A team of national park staff participates in birdwatching training.

Sustainable Landscapes

The land use sector—including deforestation and the degradation of forest—accounts for one-quarter of global greenhouse gas emissions.  Agriculture is the major driver of deforestation, resulting in direct emissions from on-farm practices, as well as indirect emissions from land use conversion.  Human well-being and sustainable development are underpinned by well-managed lands and natural resources.  Thus, Sustainable Landscapes programs focus on places where forest carbon storage is high and where risk of deforestation may be great.  Indeed, guiding the evolution of broad landscape mosaics is integral to a country’s holistic low emissions development.
 
USAID supports activities that reduce land-based emissions—from mangroves, to savannas, to agricultural fields.  Partnering with governments, USAID is assisting in planning and implementing policies to address drivers of land-based emissions.  By building capacity for rigorous, transparent monitoring of forest and carbon stocks, USAID supports REDD+ project development.  Other activities work to identify better practices and on-the-ground opportunities for low-emissions agriculture.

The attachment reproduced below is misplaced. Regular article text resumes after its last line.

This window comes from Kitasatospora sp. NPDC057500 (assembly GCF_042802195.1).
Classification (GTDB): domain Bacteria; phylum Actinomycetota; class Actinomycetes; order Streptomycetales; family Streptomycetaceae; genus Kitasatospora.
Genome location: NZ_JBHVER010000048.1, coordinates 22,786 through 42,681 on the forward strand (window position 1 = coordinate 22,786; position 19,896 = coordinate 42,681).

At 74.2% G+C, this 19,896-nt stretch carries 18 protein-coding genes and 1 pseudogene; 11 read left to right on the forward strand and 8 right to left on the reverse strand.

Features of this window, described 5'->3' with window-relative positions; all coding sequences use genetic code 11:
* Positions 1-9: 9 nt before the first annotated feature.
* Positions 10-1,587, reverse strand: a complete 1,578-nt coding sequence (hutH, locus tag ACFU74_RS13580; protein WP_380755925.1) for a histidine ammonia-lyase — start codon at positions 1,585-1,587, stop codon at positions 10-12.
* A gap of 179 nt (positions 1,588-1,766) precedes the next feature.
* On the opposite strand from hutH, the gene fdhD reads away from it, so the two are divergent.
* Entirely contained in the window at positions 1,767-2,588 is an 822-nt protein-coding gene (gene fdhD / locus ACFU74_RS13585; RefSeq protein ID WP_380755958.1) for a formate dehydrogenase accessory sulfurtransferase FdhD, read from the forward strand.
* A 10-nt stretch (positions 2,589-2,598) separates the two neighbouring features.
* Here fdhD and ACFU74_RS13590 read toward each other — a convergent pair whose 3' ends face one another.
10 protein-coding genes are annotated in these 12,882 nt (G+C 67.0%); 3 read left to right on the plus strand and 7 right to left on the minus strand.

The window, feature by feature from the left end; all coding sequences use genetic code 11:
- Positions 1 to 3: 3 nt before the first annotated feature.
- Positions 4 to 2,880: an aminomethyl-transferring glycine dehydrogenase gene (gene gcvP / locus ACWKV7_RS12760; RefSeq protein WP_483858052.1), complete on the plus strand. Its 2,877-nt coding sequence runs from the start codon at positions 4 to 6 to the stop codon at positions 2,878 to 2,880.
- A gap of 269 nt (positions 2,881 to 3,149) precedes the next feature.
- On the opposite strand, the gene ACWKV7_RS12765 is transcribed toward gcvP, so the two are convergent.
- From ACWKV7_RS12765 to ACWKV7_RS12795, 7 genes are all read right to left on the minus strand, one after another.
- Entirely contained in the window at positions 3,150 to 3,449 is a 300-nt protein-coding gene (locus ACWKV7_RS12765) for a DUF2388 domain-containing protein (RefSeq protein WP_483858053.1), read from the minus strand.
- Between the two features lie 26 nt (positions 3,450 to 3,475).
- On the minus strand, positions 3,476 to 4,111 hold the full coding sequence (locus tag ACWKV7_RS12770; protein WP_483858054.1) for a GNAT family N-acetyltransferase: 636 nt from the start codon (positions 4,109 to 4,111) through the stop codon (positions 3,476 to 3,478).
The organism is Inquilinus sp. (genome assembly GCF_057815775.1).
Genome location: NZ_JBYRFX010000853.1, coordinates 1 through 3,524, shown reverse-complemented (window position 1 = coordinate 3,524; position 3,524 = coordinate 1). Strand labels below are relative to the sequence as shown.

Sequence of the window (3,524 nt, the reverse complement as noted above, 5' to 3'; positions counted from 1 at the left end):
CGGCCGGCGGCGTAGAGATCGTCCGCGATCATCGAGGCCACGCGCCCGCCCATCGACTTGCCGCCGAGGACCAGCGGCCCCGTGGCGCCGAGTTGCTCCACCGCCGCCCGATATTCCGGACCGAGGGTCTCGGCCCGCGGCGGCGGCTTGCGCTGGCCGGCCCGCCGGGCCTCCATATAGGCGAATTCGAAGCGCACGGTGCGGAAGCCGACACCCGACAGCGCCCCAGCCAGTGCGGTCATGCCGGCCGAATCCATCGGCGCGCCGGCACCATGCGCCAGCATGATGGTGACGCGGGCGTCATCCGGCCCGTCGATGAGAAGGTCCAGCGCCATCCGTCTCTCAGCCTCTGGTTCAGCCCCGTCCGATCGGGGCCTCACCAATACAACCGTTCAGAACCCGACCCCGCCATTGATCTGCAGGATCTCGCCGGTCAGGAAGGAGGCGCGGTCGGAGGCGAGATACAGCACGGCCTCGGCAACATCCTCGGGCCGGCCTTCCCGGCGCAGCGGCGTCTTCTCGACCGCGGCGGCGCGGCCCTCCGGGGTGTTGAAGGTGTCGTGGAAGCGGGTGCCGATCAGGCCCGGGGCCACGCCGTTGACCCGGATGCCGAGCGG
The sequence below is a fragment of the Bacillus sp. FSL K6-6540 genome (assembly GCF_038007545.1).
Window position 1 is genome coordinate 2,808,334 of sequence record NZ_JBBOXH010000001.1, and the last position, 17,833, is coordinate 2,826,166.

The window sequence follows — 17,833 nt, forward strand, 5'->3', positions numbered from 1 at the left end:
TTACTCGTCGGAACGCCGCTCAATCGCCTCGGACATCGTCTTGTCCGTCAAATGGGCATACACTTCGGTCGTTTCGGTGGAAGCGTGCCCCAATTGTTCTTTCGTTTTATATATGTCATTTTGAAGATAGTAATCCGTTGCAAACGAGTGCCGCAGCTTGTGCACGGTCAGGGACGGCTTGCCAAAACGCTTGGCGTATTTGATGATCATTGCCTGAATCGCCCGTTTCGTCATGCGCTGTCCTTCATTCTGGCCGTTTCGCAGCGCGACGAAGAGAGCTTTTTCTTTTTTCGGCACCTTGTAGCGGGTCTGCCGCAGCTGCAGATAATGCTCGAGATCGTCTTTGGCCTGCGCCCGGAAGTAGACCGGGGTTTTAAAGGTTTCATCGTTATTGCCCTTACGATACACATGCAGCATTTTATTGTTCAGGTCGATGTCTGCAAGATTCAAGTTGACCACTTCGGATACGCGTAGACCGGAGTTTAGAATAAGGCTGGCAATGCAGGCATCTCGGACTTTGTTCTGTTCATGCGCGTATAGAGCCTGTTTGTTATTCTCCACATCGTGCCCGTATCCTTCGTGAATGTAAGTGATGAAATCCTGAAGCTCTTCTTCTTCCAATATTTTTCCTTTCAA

Features

ProLand

ProLand supports USAID Missions to improve land use management using a systems approach to resilient development that integrates ecological, economic, and governance aspects.

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SilvaCarbon

SilvaCarbon draws on scientific capacity from a number of U.S. federal agencies to help host government counterparts and other local organizations to improve their capacity to monitor and manage tropical forests and other carbon-rich areas. 

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Low-Emissions Opportunities in Agriculture

USAID and the CGIAR Research Program on Climate Change, Agriculture and Food Security are partnering with country experts to identify low-emission opportunities in agriculture that also contribute to food security, with a focus on smallholder farming.

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This blog series features interviews with the winners of the 2020 Climatelinks Photo Contest. This photo, submitted by Moniruzzaman Sazal, is available on the Climatelinks Photo Gallery.
The Feed the Future Guatemala Coffee Value Chains Project in Guatemala’s Western Highlands provides technical assistance to members of poor rural households working in the coffee value chain and horticulture.
This position is located in the Washington, DC commuting area in the Bureau for Development, Democracy, and Innovation; Center for Environment, Energy, and Infrastructure (DDI/EEI), within the U.S. Agency for International Development (USAID).